(12) How far is the UK Parliamentary
system becoming Presidential
1 Separation of Powers
1.1 Supreme court – replaced the House of Lords as
the Highest Court of Appeal in 2009. Strengthens
Judicial independence as breaks the link between
courts and parliament. Law Lords used to sit in
HoL constituting its appellate committee.
1.2 Separation of personnel
1.2.1 The Lord Chancellor – was once a threat to judicial
independence as head of judiciary and a member of
the cabinet. Since 2006 the role has been transferred
to Lord Chief Justice and the Lord Chancellors
influence over judicial appointments has been
reduced. Under the Constitutional Reform Act 2005
the Lord Chancellor has to swear an oath to defend
the independence of the judiciary
2 Collective Government
2.1.1 Growth of "spational
22.214.171.124 This is the tendency of the PM's to distance
themselves from the parties and governments by
presenting themselves as "outsiders" or
developing a personal ideological stance
2.1.2 Tendency towards
126.96.36.199 This is the tendency for PM's to try to "reach out"
directly to the public by claiming to articulate their
deepest hopes and fears. It is evident in the
growing tendency of the PM to speak for the
nation over major events, politcal crises or simply
high- profilr newsd stories.
188.8.131.52 It is also reflected in the "cult of the
outsider", the attempt by PM's to present
themselves as non-establishment figures
on the side of the ordinary citizens
184.108.40.206 The mass media increasingly portrays elections as
personalized battle between the PM and the leader of the
oppostion. Party leader thus become the "brand image" of their
parties or government, meaning that personality and image
have become major determinants of political success or failure.
2.1.4 Personal mandate
220.127.116.11 This is the trend for PM's to claim popular authority on the
basis of their electoral success. PM 's have therefore become
the ideological consciences of their party or government, their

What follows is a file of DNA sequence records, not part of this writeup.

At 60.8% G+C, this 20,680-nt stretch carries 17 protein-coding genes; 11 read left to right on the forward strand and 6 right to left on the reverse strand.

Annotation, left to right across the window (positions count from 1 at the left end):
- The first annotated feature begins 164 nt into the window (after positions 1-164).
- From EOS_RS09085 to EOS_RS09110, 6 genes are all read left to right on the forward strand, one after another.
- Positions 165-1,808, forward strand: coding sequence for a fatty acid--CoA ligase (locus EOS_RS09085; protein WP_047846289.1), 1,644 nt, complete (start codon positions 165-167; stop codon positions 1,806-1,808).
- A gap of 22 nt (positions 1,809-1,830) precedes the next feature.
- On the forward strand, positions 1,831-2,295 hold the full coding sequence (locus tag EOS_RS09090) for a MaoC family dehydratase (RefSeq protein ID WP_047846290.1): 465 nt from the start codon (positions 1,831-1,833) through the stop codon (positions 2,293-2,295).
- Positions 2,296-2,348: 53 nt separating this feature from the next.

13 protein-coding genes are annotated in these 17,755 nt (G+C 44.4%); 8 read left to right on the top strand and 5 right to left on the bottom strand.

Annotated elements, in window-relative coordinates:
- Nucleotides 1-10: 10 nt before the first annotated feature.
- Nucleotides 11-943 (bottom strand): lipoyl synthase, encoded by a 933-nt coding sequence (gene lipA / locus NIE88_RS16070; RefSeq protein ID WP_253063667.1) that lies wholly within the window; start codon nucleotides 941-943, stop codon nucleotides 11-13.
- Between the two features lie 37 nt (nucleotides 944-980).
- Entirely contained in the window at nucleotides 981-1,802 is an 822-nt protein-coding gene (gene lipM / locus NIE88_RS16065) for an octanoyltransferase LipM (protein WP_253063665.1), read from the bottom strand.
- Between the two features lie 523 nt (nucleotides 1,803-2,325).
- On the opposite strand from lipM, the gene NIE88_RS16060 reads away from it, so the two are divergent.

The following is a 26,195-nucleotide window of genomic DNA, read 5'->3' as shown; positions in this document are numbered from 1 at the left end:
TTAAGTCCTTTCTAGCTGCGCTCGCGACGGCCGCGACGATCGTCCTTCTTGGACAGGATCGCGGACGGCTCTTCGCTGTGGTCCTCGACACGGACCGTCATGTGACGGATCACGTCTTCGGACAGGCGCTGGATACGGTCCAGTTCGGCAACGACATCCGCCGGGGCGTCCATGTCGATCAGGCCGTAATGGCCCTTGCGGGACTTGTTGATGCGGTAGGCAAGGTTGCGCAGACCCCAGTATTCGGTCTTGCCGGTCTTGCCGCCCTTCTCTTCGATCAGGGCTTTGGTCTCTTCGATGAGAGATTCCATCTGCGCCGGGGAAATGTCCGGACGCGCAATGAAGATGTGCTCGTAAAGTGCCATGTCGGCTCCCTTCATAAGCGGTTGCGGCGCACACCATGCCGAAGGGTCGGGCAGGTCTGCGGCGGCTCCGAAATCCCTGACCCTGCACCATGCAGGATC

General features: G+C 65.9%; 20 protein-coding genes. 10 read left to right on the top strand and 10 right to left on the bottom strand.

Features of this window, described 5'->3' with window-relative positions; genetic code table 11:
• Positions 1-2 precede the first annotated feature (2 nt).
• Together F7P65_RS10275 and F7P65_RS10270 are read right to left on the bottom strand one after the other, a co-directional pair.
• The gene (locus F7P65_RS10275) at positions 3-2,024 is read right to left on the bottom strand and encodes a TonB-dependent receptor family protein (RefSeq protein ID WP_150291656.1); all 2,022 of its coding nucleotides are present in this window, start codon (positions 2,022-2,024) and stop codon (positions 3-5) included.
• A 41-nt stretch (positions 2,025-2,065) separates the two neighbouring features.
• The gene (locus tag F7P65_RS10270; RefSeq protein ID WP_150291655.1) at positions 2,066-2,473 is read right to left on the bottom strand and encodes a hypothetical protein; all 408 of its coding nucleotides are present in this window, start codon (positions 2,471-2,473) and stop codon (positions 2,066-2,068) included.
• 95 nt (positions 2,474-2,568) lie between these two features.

chief source of conviction and policy direction.
2.1.5 Wider use of
18.104.22.168 PM's increasingly rely to hand-picked political advisors
rather than on cabinet, ministers and senior civial
servants. These advisors often have a personal loyalty
to the PM rather than to the party or government.
22.214.171.124 The size and administrative resource available to the
Cabinet Office have grown, turning it into a small-scale PM's
department responsible for coordinating the rest of Whitehall
3 Vote of No Confidence
3.1 A parliamentary motion whose passing
would demonstrate to the head of state
that the elected parliament no longer has
confidence in the appointed government.
3.2 Typically, when a parliament passes a vote of no confidence
in an existing government, the head of state must respond in
one of two ways:- ask another individual, whom he or she
believes will command the confidence of parliament, to try to
form a government- dissolve the elected parliament and call
a general election to elect a new parliament
3.3 The 1979 vote of no confidence in the government
of James Callaghan was a vote of no confidence in
the British Labour Government of James Callaghan
which occurred on the 28 March 1979.
3.3.1 The vote was brought by opposition leader Margaret
Thatcher and was lost by the Labour Government by
one vote—311 votes to 310—forcing a general
election which led to the election of Margaret
3.4 In 2009 the proposed vote of no confidence
in the Speaker of the House of Commons
forced the resignation of Michael Martin.
4 Fixed Term Elections
4.1 5th July 2011
4.2 Nick Clegg announced plans for fixed -term
Parliaments, in which the govt. could be removed by a
2/3 majority of the House of Commons - thus forcing a
general election before the date of the next election
4.3 Fixed-term Parliaments Bill received
Royal Assent on 15.09.11.